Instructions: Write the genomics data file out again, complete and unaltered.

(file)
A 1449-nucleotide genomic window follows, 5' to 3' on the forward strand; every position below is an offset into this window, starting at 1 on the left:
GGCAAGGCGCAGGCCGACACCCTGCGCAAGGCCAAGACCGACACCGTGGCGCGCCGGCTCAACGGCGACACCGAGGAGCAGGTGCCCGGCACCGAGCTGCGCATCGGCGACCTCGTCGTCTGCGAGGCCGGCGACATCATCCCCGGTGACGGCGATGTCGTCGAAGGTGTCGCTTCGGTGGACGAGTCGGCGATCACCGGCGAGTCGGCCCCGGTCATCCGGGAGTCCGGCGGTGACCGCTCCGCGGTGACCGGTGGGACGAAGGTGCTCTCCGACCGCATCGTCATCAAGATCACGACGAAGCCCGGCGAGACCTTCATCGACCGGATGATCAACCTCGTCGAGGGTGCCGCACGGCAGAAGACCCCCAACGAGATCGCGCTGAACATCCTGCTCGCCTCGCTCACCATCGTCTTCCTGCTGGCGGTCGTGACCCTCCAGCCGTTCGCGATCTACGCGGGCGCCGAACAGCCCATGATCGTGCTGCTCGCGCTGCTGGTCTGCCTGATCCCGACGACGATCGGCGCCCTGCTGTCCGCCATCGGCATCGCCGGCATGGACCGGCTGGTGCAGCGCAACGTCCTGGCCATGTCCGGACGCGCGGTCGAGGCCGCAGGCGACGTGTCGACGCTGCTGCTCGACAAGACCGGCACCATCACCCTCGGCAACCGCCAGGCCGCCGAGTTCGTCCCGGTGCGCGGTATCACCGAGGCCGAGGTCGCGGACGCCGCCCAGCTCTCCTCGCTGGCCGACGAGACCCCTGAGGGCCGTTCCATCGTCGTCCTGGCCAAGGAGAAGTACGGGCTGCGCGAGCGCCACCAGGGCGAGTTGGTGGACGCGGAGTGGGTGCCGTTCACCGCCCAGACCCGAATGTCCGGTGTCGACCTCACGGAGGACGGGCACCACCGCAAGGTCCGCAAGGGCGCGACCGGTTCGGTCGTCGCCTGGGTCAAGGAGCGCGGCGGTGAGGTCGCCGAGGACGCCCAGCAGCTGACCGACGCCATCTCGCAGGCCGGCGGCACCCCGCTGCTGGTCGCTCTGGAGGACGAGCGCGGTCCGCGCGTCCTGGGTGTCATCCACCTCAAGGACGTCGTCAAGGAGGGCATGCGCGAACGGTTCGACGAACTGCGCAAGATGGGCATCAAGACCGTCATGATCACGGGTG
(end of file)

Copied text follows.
A 1449-nucleotide genomic window follows, 5' to 3' on the forward strand; every position below is an offset into this window, starting at 1 on the left:
GGCAAGGCGCAGGCCGACACCCTGCGCAAGGCCAAGACCGACACCGTGGCGCGCCGGCTCAACGGCGACACCGAGGAGCAGGTGCCCGGCACCGAGCTGCGCATCGGCGACCTCGTCGTCTGCGAGGCCGGCGACATCATCCCCGGTGACGGCGATGTCGTCGAAGGTGTCGCTTCGGTGGACGAGTCGGCGATCACCGGCGAGTCGGCCCCGGTCATCCGGGAGTCCGGCGGTGACCGCTCCGCGGTGACCGGTGGGACGAAGGTGCTCTCCGACCGCATCGTCATCAAGATCACGACGAAGCCCGGCGAGACCTTCATCGACCGGATGATCAACCTCGTCGAGGGTGCCGCACGGCAGAAGACCCCCAACGAGATCGCGCTGAACATCCTGCTCGCCTCGCTCACCATCGTCTTCCTGCTGGCGGTCGTGACCCTCCAGCCGTTCGCGATCTACGCGGGCGCCGAACAGCCCATGATCGTGCTGCTCGCGCTGCTGGTCTGCCTGATCCCGACGACGATCGGCGCCCTGCTGTCCGCCATCGGCATCGCCGGCATGGACCGGCTGGTGCAGCGCAACGTCCTGGCCATGTCCGGACGCGCGGTCGAGGCCGCAGGCGACGTGTCGACGCTGCTGCTCGACAAGACCGGCACCATCACCCTCGGCAACCGCCAGGCCGCCGAGTTCGTCCCGGTGCGCGGTATCACCGAGGCCGAGGTCGCGGACGCCGCCCAGCTCTCCTCGCTGGCCGACGAGACCCCTGAGGGCCGTTCCATCGTCGTCCTGGCCAAGGAGAAGTACGGGCTGCGCGAGCGCCACCAGGGCGAGTTGGTGGACGCGGAGTGGGTGCCGTTCACCGCCCAGACCCGAATGTCCGGTGTCGACCTCACGGAGGACGGGCACCACCGCAAGGTCCGCAAGGGCGCGACCGGTTCGGTCGTCGCCTGGGTCAAGGAGCGCGGCGGTGAGGTCGCCGAGGACGCCCAGCAGCTGACCGACGCCATCTCGCAGGCCGGCGGCACCCCGCTGCTGGTCGCTCTGGAGGACGAGCGCGGTCCGCGCGTCCTGGGTGTCATCCACCTCAAGGACGTCGTCAAGGAGGGCATGCGCGAACGGTTCGACGAACTGCGCAAGATGGGCATCAAGACCGTCATGATCACGGGTG